(My "On the Easel" posts give you a behind-the-scenes look at what I am working on, what went well, what went wrong, and things I learn.)
Below is Caloundra, Early Sunrise. It captures the initial moments of the sunrise. I was about to hit the water with my kayak. It was quiet and the sky was mostly dark, but warm light was starting to burst through the clouds.
This follows on from my Caloundra, Dramatic Sunrise painting, which is based on the same sunrise. The composition is roughly the same, but the colors and overall feeling are not.
Reference Photo and Study
Below is the reference photo. Feel free to try and paint it yourself.
I didn't paint a study for this. I wanted to just pick up a brush and palette knife and jump straight into it. Sometimes, the best results comes from spontaneous action.
- Oil on Ambersand gessoboard. 18 x 24 inches.
- Main colors: Ultramarine blue, cobalt blue, cadmium red, alizarin crimson, cadmium yellow, cadmium yellow deep, and titanium white.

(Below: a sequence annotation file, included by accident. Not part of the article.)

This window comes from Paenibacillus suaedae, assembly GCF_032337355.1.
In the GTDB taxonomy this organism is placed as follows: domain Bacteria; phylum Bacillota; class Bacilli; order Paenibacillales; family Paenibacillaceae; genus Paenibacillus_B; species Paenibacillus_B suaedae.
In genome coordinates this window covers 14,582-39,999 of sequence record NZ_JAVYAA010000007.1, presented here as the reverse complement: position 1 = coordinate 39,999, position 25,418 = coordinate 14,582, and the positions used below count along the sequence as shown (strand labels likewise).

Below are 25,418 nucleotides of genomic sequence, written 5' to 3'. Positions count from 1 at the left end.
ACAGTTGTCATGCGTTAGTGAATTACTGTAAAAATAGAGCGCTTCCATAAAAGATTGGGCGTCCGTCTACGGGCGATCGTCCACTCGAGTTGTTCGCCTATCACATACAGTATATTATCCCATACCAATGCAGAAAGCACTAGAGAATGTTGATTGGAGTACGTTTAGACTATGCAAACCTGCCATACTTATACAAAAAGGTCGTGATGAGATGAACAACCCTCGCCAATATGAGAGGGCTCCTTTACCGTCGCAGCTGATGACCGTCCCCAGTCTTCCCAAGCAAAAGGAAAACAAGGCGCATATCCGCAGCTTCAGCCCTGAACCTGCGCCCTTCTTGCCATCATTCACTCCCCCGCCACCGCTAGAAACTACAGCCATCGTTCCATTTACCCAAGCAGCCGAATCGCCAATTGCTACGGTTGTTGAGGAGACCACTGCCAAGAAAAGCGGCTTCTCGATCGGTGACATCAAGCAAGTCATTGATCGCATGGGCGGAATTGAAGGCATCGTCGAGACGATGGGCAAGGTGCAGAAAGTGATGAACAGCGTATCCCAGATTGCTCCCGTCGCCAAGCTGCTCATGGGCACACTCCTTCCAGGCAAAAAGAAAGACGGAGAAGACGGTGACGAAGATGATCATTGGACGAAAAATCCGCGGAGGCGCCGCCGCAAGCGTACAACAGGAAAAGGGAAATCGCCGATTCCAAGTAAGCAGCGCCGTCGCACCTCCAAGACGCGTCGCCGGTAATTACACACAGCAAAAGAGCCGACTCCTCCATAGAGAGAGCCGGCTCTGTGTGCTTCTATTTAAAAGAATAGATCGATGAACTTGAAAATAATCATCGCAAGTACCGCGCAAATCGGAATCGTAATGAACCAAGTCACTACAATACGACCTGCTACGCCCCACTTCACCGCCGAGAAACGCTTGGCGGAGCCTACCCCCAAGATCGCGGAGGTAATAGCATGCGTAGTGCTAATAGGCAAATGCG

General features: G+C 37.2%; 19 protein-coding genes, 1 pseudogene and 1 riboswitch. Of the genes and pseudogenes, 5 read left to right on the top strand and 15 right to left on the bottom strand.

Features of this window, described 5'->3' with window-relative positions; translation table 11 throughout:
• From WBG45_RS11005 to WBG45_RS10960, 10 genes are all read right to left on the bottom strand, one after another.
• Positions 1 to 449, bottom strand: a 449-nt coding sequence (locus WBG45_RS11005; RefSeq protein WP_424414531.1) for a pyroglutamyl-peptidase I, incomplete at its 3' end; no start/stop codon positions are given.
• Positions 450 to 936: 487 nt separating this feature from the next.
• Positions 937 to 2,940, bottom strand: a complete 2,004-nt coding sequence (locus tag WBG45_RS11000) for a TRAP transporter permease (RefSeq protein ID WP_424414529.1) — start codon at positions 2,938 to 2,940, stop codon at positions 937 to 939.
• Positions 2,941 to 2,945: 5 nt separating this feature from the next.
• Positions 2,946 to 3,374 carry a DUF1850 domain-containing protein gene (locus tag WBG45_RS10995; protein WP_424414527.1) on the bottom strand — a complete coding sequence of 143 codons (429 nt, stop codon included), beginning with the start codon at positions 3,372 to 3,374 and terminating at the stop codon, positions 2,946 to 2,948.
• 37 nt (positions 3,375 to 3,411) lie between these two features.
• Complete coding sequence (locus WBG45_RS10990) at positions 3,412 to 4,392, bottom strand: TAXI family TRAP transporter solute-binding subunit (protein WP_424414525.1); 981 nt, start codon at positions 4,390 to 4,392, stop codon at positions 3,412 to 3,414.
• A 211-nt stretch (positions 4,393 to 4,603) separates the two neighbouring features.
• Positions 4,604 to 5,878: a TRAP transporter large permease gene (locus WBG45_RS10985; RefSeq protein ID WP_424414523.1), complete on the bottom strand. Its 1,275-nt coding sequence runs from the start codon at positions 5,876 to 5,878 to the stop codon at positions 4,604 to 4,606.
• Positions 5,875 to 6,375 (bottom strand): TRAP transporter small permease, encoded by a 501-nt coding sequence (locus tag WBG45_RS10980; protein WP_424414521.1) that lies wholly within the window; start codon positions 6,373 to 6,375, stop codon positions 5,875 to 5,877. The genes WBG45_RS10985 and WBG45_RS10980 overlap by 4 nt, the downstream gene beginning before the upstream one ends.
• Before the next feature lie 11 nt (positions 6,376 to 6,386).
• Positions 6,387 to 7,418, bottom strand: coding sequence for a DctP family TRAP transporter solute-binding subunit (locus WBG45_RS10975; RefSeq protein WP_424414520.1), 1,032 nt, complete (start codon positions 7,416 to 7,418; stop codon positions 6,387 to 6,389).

Refer to my supplies list for more details on what I use.
- I utilized both brushes and palette knives. It's an effective combination. Brushes are perfect for mixing, blending, and subtle strokes. Palette knives are perfect for bold strokes of distinct color.
- Painting the same scene allows me to gain a deeper understanding of color and light. Claude Monet explored this idea with water lilies, the Rouen Cathedral, the Waterloo Bridge, and many other subjects.
- I stopped whilst the painting still appeared fresh and spontaneous.
- Movement is a key feature of the painting. I was constantly thinking about the swirling wind and the ebbs and flows of the water.
- I painted with instinct rather than calculated thought. Sometimes this works, sometimes it doesn't. It doesn't take much for instinct to turn into a sloppy mess on the canvas.
Step 1: A simple sketch, focusing on key lines, shapes, and movement.
Step 2: Thin washes of color.
Step 3: Wipe down and refine using paper towel.
Step 4: Build up color using brushes and palette knives.
Step 5: Add dark accents, highlights, and finishing touches. Then sign and photograph the finished painting.